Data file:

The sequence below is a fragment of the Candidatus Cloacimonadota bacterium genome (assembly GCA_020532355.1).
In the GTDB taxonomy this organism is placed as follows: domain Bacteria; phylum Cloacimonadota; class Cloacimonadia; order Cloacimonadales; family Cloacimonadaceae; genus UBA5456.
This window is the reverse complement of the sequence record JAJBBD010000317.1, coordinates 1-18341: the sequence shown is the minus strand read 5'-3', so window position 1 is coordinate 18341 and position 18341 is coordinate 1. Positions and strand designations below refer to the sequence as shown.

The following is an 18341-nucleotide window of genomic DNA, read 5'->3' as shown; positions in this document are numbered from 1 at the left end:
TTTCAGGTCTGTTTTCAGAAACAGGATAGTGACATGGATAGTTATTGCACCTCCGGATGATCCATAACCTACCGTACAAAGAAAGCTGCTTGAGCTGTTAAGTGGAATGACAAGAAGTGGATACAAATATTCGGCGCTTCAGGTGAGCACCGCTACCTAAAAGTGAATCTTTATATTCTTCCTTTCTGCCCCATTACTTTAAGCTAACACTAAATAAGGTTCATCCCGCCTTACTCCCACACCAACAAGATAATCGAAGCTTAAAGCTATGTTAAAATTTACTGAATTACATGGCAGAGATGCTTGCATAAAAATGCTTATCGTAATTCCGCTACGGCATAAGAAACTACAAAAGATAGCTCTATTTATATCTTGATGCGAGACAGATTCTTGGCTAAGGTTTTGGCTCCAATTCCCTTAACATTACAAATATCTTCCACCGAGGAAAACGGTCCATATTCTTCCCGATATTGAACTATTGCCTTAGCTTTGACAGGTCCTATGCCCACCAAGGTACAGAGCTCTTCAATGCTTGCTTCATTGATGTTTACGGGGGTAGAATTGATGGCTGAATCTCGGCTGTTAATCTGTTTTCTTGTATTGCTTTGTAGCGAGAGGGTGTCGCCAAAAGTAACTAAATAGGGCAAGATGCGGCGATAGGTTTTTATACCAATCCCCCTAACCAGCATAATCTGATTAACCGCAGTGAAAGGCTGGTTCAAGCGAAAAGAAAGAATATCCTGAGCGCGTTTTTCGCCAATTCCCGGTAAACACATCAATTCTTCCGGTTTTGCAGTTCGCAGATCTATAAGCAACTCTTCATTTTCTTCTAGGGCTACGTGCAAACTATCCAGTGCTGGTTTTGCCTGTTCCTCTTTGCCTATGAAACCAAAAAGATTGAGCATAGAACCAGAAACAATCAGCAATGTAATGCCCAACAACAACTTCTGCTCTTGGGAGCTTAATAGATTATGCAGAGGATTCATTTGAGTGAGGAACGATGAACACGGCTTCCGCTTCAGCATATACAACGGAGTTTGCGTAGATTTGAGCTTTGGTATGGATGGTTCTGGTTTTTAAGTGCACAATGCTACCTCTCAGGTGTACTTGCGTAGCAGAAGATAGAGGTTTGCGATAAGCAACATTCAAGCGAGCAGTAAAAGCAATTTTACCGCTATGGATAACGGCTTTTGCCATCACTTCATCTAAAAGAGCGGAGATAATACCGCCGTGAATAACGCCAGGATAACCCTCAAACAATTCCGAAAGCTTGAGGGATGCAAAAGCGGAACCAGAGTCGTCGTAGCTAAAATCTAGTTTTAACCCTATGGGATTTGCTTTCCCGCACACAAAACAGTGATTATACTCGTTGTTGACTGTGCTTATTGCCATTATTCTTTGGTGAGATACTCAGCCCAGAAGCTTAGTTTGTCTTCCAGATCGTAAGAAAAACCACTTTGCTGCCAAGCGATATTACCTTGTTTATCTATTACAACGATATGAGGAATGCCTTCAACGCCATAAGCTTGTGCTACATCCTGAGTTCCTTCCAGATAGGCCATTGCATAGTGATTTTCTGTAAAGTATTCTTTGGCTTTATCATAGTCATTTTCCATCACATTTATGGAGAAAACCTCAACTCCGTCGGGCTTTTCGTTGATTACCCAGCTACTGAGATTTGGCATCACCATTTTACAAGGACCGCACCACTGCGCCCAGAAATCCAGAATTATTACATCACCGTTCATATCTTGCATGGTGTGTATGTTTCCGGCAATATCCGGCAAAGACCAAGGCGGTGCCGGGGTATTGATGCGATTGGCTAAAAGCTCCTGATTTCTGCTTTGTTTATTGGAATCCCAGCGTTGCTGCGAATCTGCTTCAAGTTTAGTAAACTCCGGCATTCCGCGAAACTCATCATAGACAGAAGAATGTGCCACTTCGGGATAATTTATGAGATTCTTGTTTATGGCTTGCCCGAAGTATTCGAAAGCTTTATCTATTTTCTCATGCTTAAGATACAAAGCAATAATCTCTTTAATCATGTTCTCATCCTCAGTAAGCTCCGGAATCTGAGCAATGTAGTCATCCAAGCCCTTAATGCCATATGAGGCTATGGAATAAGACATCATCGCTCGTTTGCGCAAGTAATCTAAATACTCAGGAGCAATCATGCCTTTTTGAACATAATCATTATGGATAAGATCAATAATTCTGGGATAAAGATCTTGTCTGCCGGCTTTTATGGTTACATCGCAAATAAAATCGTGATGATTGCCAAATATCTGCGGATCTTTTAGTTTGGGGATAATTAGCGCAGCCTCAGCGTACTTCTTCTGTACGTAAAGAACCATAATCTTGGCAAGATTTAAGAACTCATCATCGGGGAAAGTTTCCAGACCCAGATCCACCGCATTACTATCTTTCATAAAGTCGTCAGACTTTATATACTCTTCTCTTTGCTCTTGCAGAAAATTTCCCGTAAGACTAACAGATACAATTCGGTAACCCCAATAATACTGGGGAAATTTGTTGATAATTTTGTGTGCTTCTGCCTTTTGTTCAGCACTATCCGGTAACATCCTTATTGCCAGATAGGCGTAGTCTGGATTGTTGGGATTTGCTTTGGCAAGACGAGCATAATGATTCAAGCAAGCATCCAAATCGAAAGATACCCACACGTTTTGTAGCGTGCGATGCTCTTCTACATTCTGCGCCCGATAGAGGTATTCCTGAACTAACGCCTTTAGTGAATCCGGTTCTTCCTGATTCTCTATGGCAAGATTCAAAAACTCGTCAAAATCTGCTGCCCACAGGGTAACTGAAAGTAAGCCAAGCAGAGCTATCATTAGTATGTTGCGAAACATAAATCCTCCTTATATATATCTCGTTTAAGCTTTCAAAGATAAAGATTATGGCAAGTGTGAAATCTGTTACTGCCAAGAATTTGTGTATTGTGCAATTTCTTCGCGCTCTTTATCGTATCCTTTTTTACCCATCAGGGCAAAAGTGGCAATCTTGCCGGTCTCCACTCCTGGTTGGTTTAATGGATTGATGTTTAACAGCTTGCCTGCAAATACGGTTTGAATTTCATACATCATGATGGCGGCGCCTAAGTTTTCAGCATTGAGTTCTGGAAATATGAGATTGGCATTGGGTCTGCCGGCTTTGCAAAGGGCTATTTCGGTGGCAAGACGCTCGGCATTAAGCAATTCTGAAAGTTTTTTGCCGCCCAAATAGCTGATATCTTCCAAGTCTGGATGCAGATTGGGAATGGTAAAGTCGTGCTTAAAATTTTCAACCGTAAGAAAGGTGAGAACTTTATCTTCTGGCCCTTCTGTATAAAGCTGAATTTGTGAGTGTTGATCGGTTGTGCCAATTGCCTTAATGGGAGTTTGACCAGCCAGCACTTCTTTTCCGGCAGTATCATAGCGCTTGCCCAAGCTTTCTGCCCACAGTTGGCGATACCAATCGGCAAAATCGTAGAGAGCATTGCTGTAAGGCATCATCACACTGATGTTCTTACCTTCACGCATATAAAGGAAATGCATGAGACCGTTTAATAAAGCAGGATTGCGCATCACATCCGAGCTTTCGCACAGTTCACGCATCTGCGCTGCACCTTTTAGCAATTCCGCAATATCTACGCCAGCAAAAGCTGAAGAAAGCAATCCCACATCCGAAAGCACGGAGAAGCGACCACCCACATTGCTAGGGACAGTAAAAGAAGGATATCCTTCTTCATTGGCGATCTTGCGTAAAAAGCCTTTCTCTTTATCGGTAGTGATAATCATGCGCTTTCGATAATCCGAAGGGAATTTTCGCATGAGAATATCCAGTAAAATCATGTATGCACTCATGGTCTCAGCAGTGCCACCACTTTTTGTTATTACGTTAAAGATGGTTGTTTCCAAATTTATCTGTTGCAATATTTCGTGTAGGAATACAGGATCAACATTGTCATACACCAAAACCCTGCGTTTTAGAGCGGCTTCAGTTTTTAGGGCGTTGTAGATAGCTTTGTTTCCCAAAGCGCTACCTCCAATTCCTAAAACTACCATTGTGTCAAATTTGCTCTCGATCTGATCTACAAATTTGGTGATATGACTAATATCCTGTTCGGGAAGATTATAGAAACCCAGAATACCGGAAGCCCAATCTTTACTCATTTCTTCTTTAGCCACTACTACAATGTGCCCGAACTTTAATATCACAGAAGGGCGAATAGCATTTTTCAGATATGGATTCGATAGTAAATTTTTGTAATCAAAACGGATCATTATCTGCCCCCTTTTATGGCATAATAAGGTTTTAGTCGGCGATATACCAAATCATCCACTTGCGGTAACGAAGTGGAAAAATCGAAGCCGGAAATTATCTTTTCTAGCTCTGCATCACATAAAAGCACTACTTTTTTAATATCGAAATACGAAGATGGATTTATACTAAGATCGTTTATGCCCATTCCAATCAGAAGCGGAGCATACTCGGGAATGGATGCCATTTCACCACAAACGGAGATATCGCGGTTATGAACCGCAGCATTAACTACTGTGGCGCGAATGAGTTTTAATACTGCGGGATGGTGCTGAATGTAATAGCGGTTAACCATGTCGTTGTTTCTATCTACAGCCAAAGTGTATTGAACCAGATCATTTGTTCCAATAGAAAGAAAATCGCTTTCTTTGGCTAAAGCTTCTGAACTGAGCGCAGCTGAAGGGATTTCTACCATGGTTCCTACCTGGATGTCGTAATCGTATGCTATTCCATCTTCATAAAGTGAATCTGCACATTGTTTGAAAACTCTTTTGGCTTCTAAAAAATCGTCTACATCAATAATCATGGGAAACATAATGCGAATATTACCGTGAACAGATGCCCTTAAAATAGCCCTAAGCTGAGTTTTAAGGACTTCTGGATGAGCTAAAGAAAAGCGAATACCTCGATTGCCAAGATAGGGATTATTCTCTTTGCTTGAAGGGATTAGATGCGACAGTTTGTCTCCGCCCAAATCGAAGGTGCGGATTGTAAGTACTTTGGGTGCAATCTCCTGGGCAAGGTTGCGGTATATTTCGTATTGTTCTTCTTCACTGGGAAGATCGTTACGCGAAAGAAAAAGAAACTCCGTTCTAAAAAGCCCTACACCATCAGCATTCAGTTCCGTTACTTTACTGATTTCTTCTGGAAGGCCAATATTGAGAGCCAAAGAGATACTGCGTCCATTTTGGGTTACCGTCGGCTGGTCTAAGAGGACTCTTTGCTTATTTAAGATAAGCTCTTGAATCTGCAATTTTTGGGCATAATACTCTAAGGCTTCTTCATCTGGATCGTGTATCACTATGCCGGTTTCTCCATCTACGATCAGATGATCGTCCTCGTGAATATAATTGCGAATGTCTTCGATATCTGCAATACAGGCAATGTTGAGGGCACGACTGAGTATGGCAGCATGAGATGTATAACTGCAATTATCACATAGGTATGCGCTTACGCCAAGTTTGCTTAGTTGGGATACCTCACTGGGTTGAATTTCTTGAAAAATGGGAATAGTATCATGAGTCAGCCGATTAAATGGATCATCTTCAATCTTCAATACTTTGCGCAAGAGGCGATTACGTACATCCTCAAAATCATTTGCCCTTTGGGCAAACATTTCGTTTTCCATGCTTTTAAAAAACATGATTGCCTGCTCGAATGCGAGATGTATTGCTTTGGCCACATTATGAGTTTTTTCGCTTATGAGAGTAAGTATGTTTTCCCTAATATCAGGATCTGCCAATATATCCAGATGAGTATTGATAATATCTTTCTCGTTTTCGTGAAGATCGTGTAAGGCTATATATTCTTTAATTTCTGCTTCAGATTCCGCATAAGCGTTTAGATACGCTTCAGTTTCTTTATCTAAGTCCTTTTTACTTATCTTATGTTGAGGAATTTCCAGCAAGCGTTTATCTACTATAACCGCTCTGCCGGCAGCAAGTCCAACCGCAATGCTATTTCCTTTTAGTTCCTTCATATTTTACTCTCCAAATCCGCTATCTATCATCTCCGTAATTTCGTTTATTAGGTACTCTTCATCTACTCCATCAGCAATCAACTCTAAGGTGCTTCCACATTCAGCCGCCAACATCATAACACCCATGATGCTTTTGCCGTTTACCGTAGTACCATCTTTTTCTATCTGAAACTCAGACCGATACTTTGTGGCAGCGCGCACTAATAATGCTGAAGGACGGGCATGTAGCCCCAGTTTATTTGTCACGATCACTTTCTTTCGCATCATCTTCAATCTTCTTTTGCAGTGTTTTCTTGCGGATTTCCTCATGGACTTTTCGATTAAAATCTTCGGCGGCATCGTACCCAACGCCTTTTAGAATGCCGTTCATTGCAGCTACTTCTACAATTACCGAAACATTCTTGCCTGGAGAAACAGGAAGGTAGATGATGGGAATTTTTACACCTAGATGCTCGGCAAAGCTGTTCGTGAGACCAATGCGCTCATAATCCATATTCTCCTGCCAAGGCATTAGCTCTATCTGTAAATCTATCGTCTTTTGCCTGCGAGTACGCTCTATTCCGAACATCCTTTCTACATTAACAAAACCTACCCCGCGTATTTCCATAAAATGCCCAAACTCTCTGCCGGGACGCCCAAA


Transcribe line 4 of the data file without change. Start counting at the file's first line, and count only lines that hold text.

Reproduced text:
The following is an 18341-nucleotide window of genomic DNA, read 5'->3' as shown; positions in this document are numbered from 1 at the left end: